Boeing’s Newest Dreamliner Is More of a Regional Aircraft Than Its Predecessors: Boeing delivered its first 787-10 last week to Singapore Airlines. This is an important aircraft, but for different reasons than previous model 787s. With the 787-8, and 787-9, airlines have used the long range and relatively small seating capacity of both aircraft to launch new and unusual routes, such as Perth, Australia, to London. The 787-10 can’t fly as far, but it fits more people. Singapore plans to use its 787-10s on regional routes.
DOT Slaps Qantas for Violating Obscure U.S. Law: Qantas is still arguing it did nothing wrong, believing it has the right to carry domestic U.S. passengers, not only for its own flights, but also for its long-haul codeshare partners. The U.S. government ruled differently, taking a more narrow view of who can fly the airline’s New York to Los Angeles route.
U.S. Pilot Shortage Claims a Casualty: Will More Airlines Shut Down? Great Lakes Airlines shut down last week, saying it no longer could attract enough pilots for its Embraer Emb120 and Beechcraft Beech 1900D fleet. The Regional Airline Association, a trade group representing U.S. regional carriers, is warning some of its other members might meet the same fate. But will they? And how serious is the problem?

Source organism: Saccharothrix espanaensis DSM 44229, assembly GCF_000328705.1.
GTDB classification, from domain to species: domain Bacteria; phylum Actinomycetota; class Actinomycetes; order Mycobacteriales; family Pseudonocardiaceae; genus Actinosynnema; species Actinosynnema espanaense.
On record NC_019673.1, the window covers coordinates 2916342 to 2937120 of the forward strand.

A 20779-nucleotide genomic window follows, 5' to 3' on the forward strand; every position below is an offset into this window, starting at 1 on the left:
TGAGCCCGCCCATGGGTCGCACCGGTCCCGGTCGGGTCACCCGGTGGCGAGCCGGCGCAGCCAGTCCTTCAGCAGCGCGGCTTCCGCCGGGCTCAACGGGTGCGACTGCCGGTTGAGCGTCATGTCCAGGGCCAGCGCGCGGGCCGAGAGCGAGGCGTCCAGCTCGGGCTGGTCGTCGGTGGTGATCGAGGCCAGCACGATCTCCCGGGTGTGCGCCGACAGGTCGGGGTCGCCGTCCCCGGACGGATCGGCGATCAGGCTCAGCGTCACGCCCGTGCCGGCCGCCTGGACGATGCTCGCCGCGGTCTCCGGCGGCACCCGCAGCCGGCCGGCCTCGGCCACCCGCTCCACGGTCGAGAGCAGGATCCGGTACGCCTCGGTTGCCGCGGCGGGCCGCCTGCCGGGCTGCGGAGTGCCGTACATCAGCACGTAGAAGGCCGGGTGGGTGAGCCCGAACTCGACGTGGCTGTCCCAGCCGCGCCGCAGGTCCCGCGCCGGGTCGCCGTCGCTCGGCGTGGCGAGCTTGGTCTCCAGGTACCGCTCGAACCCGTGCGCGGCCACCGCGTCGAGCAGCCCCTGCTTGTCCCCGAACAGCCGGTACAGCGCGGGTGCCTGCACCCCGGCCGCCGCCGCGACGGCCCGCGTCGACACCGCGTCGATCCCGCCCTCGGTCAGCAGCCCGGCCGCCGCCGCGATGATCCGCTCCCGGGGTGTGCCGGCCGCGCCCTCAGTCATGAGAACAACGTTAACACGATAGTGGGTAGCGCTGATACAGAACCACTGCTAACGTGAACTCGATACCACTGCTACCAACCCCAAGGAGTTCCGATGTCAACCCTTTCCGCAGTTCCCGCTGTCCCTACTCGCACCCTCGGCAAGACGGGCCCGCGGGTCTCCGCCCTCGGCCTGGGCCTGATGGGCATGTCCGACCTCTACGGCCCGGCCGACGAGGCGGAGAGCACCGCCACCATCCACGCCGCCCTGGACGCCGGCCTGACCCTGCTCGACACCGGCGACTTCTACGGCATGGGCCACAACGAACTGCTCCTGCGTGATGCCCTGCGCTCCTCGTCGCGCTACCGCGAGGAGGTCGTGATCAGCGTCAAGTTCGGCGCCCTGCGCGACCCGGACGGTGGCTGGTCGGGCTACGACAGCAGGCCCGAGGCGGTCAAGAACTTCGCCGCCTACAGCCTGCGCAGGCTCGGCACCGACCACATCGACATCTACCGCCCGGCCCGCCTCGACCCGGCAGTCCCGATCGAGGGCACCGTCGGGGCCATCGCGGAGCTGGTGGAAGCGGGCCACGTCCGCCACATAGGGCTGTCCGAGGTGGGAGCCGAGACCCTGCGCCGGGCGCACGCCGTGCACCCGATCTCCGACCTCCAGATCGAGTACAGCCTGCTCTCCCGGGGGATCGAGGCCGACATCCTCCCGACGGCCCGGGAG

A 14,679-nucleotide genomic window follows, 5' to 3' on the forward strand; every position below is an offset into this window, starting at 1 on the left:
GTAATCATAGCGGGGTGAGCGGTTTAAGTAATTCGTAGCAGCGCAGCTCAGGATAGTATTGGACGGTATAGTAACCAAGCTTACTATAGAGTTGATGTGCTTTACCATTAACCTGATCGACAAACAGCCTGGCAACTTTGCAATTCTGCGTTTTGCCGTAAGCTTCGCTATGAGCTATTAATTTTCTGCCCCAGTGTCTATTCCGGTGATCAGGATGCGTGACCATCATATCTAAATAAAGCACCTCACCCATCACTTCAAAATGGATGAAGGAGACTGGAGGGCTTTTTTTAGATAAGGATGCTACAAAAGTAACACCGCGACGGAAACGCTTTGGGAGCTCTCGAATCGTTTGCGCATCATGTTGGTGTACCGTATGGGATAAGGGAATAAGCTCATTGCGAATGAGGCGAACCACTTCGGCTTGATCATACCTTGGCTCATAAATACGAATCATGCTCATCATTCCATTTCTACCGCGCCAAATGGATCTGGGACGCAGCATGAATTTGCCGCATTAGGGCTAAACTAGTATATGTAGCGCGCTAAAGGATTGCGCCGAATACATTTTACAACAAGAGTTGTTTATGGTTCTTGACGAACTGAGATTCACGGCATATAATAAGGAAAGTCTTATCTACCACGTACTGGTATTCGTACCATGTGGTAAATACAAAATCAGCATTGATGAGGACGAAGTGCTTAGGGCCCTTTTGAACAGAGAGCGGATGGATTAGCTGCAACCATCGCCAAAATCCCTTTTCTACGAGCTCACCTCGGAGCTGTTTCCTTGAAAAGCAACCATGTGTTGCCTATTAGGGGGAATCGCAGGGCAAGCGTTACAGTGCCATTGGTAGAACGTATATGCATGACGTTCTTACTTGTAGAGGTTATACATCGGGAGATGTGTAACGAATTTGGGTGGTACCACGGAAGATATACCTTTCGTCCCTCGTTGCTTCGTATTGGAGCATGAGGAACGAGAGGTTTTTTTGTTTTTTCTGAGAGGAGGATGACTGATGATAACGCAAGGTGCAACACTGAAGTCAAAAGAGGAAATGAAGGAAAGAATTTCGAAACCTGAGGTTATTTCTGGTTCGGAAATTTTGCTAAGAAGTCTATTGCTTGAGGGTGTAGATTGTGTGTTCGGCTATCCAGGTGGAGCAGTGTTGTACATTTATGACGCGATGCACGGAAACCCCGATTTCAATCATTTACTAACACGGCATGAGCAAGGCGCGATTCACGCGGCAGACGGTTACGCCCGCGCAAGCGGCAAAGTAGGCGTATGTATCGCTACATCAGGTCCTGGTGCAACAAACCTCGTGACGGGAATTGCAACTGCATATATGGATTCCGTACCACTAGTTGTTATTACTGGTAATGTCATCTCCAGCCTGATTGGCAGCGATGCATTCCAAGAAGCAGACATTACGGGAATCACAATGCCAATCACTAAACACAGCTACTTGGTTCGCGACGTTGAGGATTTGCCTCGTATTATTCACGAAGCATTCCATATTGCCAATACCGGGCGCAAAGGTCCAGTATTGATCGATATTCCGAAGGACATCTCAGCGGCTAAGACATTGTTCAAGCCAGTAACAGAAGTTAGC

Alaska Airlines CEO Outlines New Measures to Prevent Sexual Harassment: Alaska Airlines has had two recent high-profile incidents with sexual harassment and assault, so it’s not surprising the carrier taking concrete steps to address the problem. Employees will receive more training.
Sabre Searches for Deal as the Air France-KLM Distribution Surcharge Looms: As my colleague Andrew Sheivachman points out, it seemed — at least when he wrote the story — Sabre was not yet ready to make a deal with Air France-KLM. “One has to wonder what the terms of Air France-KLM’s deal with Amadeus and Travelport really are,” he wrote in his Skift Take. “For now, it looks like the global distribution systems that took the new distribution capability seriously are reaping the rewards.”